By Anna Power TLE Film Editor @TLE_Film
After last year’s “Let’s put a roof on this house” Labor Day debacle, Jason Reitman’s back with Men, Women and Children, following in the footsteps of Spike Jonze’ fascinating futuristic film Her, Reitman seeks to explore our very ‘new’ relationship with technology and its impact on how we relate both to ourselves and each other in its wake.
It’s a brave new world, with big brother watching us and us watching each other. Never before has there been such a subtle and insidious shift in the cultural paradigm than now and it’s all happened recently in the last decade or so, since technology became omnipresent; our work, business, social lives, and let’s face it, the vast majority of our daily interactions are conducted through a technological filter; at once making communication easier and at the same time creating an invisible wall to hide behind, increasing our degree of separateness from one another. The true impact of this is hard to assess, such is the nature of technology’s ubiquitous assimilation into our lives, but changing us, and our interpersonal relationships, it is. So this is important ground to be covered by contemporary filmmakers if we are to depict our lives as they truly are, in all their multidimensional complexity, but is Jason Reitman the one to do it?
Reitman cannot be accused of not thinking big enough with Men, Women and Children, from cosmos to microcosm he puts a small community of parents and high school kids under the microscope, exploring their relationships through their communications – all of it, the texting, sexting, messaging, social media -flirtations, identity creations and misunderstandings, are assimilated into the daily grind of their waking lives. The film flutters with web pages and messages, code and data floating above characters as they go about their lives. Visually this is highly effective and there are moments of jaw dropping brilliance throughout the film, when you feel the hairs stand on the back of your neck, because you are seeing what you know to be true beamed back at you; unfortunately this isn’t consistent and the story soon drifts into the malaise of predictable over-produced drama and molasses-thick plot lines, so dense it’s like wading through treacle.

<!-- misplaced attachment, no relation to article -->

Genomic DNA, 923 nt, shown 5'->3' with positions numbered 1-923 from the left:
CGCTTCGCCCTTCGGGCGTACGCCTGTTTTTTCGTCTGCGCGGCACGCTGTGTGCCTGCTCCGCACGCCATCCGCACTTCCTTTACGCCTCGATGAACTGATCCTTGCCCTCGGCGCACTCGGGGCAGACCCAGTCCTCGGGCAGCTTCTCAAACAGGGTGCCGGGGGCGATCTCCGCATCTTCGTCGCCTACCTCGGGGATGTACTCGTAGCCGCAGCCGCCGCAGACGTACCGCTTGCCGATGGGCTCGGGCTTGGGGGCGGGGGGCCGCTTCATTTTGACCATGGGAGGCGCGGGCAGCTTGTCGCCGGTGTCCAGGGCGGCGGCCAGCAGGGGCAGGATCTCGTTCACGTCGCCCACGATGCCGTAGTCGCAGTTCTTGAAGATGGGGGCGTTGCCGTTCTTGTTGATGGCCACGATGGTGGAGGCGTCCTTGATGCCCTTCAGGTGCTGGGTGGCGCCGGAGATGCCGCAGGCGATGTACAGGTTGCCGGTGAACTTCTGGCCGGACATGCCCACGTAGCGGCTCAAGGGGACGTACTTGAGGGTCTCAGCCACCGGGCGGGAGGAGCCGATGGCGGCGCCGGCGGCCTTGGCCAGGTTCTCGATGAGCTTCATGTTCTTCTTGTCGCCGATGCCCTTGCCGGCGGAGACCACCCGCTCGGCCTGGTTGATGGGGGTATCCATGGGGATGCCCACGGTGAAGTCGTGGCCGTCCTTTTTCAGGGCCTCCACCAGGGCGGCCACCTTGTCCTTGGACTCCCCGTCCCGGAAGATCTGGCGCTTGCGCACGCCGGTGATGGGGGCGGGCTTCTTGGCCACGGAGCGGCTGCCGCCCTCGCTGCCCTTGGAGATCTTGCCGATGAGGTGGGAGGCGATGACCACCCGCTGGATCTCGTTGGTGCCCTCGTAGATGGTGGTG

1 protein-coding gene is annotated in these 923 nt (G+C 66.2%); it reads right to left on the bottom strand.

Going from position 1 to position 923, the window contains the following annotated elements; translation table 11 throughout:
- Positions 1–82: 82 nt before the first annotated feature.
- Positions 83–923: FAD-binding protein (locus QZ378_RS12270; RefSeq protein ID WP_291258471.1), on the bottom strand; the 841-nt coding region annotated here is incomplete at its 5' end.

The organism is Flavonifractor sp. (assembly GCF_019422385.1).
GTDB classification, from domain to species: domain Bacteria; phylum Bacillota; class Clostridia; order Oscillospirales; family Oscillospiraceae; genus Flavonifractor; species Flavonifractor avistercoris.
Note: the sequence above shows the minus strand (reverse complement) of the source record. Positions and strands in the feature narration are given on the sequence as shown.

Men, Women and Children acts as a cautionary tale on the potential pitfalls of the internet and social media. Jennifer Garner plays anxious, cripplingly-controlling mother Patricia Beltmeyer, afraid at the loss of control over her daughter’s (Kaitlyn Dever) web-world interactions, particularly with love interest Tim Mooney (Ansel Elgort) the two young actors yielding tender and thoughtful performances. Adam Sandler and Rosemarie Dewitt are the Trubys, acting out on their marital boredom with the helpful ease the Internet provides.
The film was adapted from chad Kultgen’s first novel, and it would be interesting to see where it differs with the film. I found myself wanting it to go darker, to bring us as an audience emotionally closer to the drama but apart from rare moments, we were always kept at arms length.
Men Women and Children is on general release from Friday 5th December.